The Los Angeles rebellion will be remembered as the opening round of revolution by the new class created by robotics. The uprising, its multi-racial character, its stubborn resistance to the State forces meant that all the elements of social revolution were in place and functioning.

Social revolution has two phases. The first is the destruction of the existing society. The second is reconstruction of a new society. The destruction phase has two aspects, the objective and the subjective. The objective side is carried out by the introduction of electronics, undercutting wage- labor, which is the foundation of existing society. The age of electronics, eliminating the industrial working class, brings to birth a new class. The subjective side is the rejection of existing society by this new class. It is not possible to overthrow a society which you respect and whose laws you obey. The rebellion was contemptuous of anything smacking of bourgeois law, order or property relations. In this respect, the real world taught the combatants more than the revolutionaries did.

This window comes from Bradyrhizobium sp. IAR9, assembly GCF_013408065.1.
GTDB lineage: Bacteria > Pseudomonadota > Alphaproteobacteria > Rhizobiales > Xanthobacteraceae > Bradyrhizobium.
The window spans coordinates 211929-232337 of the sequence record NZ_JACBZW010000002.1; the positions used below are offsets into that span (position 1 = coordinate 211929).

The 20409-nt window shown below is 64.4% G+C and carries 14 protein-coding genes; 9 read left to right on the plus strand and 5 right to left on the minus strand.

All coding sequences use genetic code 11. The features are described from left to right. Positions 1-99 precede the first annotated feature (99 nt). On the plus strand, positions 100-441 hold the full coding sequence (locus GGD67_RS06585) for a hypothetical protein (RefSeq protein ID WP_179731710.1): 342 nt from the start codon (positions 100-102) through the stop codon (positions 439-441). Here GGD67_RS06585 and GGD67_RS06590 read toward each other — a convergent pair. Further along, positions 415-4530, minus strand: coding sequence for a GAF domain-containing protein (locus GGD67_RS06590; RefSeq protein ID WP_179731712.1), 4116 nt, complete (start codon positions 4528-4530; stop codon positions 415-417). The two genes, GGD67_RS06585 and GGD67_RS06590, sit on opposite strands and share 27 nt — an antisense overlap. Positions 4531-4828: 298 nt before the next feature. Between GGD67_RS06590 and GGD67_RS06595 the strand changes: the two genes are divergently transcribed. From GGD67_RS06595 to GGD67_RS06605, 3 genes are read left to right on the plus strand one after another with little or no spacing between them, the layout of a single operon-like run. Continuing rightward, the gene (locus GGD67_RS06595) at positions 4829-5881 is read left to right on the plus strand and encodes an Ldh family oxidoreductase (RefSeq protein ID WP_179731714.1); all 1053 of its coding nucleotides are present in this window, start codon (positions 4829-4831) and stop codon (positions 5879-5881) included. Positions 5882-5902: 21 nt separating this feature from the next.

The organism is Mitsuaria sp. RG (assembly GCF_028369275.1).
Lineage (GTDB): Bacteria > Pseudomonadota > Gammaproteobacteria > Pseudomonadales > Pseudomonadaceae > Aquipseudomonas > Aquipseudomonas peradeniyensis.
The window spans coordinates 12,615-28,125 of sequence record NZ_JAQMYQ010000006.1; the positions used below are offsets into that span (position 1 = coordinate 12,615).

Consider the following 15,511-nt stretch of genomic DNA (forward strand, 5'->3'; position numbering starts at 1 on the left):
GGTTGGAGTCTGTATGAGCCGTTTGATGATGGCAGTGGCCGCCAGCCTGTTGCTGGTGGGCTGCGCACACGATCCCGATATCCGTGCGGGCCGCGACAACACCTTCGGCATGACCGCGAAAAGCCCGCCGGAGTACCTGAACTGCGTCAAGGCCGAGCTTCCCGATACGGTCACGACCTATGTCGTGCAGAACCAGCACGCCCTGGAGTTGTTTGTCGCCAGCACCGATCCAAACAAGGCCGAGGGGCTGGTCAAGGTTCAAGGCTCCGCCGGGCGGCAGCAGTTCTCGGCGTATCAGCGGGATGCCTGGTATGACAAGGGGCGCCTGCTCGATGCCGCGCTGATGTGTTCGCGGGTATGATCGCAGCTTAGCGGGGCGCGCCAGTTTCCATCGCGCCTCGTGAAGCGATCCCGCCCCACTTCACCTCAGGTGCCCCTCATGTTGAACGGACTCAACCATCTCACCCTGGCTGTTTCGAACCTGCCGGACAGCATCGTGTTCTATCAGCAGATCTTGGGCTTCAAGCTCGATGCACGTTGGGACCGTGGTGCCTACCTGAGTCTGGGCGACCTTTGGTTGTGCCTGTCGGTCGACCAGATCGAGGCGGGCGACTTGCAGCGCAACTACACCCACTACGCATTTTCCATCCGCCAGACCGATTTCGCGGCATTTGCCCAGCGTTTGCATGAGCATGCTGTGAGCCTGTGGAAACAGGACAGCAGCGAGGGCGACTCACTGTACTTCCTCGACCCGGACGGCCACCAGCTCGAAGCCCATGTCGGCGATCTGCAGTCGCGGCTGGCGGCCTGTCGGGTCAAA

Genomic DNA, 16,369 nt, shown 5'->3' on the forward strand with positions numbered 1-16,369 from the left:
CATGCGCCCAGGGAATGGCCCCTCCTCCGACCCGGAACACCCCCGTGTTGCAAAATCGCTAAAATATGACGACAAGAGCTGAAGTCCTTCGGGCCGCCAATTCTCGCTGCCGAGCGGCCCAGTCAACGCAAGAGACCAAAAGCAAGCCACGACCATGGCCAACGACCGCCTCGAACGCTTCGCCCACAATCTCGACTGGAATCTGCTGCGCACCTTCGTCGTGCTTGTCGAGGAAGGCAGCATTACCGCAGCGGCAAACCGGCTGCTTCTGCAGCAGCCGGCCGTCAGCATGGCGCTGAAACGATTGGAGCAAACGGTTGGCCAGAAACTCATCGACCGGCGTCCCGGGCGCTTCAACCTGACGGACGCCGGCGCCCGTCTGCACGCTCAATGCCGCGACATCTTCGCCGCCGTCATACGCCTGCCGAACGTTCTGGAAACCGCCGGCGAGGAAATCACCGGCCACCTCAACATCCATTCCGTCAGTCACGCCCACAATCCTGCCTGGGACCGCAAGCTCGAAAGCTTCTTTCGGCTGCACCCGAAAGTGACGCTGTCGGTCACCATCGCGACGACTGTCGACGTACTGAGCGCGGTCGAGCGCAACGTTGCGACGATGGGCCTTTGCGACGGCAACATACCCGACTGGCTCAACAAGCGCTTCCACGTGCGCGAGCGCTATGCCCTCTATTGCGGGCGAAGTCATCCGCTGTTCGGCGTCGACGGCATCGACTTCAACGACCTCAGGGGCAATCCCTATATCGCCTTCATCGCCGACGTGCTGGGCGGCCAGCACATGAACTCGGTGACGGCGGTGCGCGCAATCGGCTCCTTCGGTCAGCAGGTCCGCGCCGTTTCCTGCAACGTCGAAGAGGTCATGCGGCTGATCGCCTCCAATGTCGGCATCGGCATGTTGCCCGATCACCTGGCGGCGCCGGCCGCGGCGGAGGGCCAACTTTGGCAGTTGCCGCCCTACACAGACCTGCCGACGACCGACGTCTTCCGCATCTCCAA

The uprising was not a second edition of the 1965 Watts uprising. The Watts uprising fully integrated the struggle of the African Americans into the world wide struggle of the colonial peoples against United States imperialism. By doing so, it completed and spelled the beginning of the end to the era of national liberation struggles. The rebellion of 1992 ushered in a new era, the era of class struggle and class revolution.

Historical Background

The mechanization of Southern agriculture during the early 1950s was an economic revolution that allowed for the completion of the social revolution of 1864. The hangovers of slavery that lived on because of the sharecropping system were finished off by the freedom struggles that followed this economic revolution.